Passion (Remaster)

SKU: RWCDR1
Label:
Virgin Records
Category:
Soundtrack
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Remastered version of the soundtrack to Martin Scorsese's "The Last Temptation Of Christ". Fantastic sound.

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  • The Blu-ray features the new video for lead track ‘Drive Home’ along with the video for ‘The Raven That Refused To Sing’, both directed by Jess Cope. It also includes four tracks recorded live in Frankfurt during the recent tour. In addition, the Blu-ray features high resolution (96/24 stereo and 5.1 surround) audio recordings of two previously unreleased tracks, ‘The Birthday Party’ and an orchestral version of ‘The Raven That Refused To Sing’. ’The Birthday Party’ was recorded in LA at the same sessions as the tracks that made up the album while the version of ‘The Raven That Refused To Sing’ is a new mix that strips the track back to just the orchestra and vocals.These tracks are also featured on the accompanying CD, along with the audio from the live tracks and an edit of ‘Drive Home’.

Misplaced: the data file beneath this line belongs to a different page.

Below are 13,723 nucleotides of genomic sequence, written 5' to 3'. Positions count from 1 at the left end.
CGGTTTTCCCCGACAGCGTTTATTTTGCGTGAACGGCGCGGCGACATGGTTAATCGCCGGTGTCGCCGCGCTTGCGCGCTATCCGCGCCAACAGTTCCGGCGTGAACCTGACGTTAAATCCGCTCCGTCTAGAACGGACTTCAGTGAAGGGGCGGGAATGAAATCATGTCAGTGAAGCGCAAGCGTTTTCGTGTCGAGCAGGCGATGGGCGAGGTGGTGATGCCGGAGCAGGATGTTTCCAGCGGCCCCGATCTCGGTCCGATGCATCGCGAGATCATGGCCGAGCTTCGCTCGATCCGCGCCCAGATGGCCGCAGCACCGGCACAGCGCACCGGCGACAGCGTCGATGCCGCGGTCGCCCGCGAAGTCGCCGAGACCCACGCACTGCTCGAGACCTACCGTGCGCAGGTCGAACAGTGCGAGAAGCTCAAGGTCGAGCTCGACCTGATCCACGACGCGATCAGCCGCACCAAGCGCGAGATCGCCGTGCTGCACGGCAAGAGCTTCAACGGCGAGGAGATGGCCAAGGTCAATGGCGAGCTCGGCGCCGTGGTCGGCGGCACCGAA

$8.00
  • Remastered soundtrack to the George Romero gorefest w/alternate takes and one unreleased track.
    $21.00